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# Graphing Motion

## Use the slope of a graph to determine instantaneous velocity or acceleration for an object.

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Graphing Motion

One must first read a graph correctly. For example on a position vs. time graph (thus the position is graphed on the y-axis and the time on the x-axis) for a given a data point, go straight down from it to get the time and straight across to get the position.

If there is constant acceleration the graph x\begin{align*}x\end{align*} vs. t\begin{align*}t\end{align*} produces a parabola. The slope of the x\begin{align*}x\end{align*} vs. t\begin{align*}t\end{align*} graph equals the instantaneous velocity. The slope of a v\begin{align*}v\end{align*} vs. t\begin{align*}t\end{align*} graph equals the acceleration.

The slope of the graph v\begin{align*}v\end{align*} vs. t\begin{align*}t\end{align*} can be used to find acceleration; the area of the graph v\begin{align*}v\end{align*} vs. t\begin{align*}t\end{align*} can be used to find displacement. Welcome to calculus!

For a graph of position vs. time. The slope is the rise over the run, where the rise is the displacement and the run is the time. thus,

Slope = vavg=ΔxΔt\begin{align*}v_{avg} = \frac{\Delta x}{\Delta t}\end{align*}

Slope of the tangent line for a particular point in time = the instantaneous velocity

For a graph of velocity vs. time. The slope is the rise over the run, where the rise is the change in velocity and the run is the time. thus,

Slope = aavg=ΔvΔt\begin{align*}a_{avg} = \frac{\Delta v}{\Delta t}\end{align*}

Slope of the tangent line for a particular point in time = the instantaneous acceleration

### Review

1. The position graph below is of the movement of a fast turtle who can turn on a dime. a. Sketch the velocity vs. time graph of the turtle below. b. Explain what the turtle is doing (including both speed and direction) from: i) 0-2s. ii) 2-3s. iii) 3-4s. c. How much distance has the turtle covered after 4s?\begin{align*}{\;}\end{align*} d. What is the turtle’s displacement after 4s? \begin{align*}{\;}\end{align*}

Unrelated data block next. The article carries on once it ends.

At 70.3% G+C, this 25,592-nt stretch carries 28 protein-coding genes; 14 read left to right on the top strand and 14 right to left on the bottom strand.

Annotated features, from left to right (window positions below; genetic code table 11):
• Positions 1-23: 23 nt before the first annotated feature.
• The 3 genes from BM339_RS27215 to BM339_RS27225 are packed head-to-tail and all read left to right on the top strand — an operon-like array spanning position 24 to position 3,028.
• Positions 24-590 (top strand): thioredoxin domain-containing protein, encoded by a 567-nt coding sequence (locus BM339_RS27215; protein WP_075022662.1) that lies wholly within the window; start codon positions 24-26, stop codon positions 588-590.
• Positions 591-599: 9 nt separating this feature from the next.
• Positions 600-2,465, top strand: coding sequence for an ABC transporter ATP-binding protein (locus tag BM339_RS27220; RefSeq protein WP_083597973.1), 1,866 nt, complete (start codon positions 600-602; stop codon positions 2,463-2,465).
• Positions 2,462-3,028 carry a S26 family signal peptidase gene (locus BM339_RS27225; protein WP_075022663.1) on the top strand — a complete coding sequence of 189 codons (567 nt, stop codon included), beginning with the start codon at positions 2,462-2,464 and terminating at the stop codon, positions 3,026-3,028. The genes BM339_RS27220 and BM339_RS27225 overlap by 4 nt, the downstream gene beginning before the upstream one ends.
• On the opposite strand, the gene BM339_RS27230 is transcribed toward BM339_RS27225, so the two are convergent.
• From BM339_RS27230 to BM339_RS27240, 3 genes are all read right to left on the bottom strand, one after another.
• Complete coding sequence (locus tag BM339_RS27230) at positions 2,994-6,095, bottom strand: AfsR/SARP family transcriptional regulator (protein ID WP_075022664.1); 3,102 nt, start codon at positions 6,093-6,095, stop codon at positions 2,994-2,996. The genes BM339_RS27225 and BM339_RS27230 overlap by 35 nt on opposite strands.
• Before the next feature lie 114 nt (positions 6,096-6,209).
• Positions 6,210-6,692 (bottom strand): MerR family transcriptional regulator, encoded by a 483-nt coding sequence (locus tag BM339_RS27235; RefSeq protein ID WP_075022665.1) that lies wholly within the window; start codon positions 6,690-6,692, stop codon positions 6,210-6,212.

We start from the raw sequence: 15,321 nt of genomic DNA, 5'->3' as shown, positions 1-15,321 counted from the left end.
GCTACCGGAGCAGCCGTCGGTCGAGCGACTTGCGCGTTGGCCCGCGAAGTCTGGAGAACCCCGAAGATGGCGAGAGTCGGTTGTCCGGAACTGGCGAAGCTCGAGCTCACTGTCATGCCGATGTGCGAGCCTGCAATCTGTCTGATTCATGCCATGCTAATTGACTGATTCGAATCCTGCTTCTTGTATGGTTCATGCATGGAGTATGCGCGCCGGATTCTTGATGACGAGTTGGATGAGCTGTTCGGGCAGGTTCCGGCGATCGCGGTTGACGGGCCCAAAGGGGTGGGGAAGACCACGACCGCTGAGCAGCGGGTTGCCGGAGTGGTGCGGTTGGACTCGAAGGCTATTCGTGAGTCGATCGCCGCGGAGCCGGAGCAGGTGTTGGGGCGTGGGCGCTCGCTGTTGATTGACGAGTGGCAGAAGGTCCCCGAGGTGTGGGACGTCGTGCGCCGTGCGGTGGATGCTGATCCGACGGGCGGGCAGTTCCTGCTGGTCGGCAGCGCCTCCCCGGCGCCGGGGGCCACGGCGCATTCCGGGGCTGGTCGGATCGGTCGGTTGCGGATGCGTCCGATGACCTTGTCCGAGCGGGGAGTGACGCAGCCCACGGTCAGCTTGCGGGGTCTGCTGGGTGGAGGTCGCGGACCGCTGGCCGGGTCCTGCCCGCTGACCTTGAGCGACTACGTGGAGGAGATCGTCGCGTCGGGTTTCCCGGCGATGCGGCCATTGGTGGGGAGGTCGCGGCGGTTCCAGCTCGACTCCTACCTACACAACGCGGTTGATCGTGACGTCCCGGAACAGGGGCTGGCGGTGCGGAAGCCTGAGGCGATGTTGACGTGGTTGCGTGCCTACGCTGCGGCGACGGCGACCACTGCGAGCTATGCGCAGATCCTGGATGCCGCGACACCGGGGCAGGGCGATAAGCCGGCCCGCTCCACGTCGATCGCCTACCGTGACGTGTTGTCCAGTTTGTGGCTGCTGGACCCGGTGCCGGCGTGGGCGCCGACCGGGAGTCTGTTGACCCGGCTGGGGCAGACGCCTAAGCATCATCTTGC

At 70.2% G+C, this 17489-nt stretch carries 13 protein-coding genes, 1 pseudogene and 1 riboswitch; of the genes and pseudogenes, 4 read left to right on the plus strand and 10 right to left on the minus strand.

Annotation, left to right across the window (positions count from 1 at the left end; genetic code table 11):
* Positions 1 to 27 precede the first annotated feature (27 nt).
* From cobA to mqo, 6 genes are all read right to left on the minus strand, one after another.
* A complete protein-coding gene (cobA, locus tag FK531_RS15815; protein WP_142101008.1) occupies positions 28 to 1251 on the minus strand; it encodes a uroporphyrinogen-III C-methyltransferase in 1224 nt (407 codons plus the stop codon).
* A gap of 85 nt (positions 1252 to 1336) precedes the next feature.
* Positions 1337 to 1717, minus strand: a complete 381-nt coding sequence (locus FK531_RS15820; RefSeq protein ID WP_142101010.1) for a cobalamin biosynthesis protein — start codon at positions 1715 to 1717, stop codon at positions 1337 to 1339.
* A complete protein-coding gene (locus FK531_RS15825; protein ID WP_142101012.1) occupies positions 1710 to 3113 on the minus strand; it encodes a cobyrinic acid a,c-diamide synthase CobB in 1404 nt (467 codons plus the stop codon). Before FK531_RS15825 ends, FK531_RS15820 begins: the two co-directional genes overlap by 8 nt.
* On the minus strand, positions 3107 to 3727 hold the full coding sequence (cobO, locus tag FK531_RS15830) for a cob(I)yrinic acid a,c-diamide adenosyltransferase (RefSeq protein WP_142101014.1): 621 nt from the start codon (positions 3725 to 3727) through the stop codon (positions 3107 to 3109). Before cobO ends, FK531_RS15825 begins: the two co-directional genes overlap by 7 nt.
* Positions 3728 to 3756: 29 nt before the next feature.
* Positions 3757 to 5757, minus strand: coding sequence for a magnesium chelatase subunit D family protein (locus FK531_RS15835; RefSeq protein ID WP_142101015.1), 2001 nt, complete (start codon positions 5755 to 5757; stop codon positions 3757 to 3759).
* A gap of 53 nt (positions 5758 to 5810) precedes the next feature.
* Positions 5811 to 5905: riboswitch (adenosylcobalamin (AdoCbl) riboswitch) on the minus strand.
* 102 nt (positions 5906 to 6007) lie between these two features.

2. Draw the position vs. time graph that corresponds to the velocity vs. time graph below. You may assume a starting position x0=0\begin{align*}x_0 = 0\end{align*}. Label the y\begin{align*}y-\end{align*}axis with appropriate values.
3. The following velocity-time graph represents 10 seconds of actress Halle Berry’s drive to work (it’s a rough morning).

a. Fill in the tables below – remember that displacement and position are not the same thing!

Instantaneous Time (s) Position (m)
Interval (s) Displacement (m) Acceleration(m/s2)\begin{align*}(m/s^2)\end{align*} 0 sec 0 m
0-2 sec
2 sec
2-4 sec
4 sec
4-5 sec
5 sec
5-9 sec
9 sec
9-10 sec
10 sec

b. On the axes below, draw an acceleration-time graph for the car trip. Include numbers on your acceleration axis.

c. On the axes below, draw a position-time graph for the car trip. Include numbers on your position axis. Be sure to note that some sections of this graph are linear and some curve – why?

1. Two cars are drag racing down El Camino. At time t=0\begin{align*}t = 0\end{align*}, the yellow Maserati starts from rest and accelerates at 10 m/s2\begin{align*}10 \ m/s^2\end{align*}. As it starts to move it’s passed by a ’63 Chevy Nova (cherry red) traveling at a constant velocity of 30 m/s. a. On the axes below, show a line for each car representing its speed as a function of time. Label each line.

b. At what time will the two cars have the same speed (use your graph)? \begin{align*}{\;}\end{align*}

c. On the axes below, draw a line (or curve) for each car representing its position as a function of time. Label each curve.

d. At what time would the two cars meet (other than at the start)? \begin{align*}{\;}\end{align*}

1 b. i) 10 m/s  ii) 0 m/s  iii) -15 m/s c. 25 m d. -5 m

4 b. 3 seconds   d. 6 seconds

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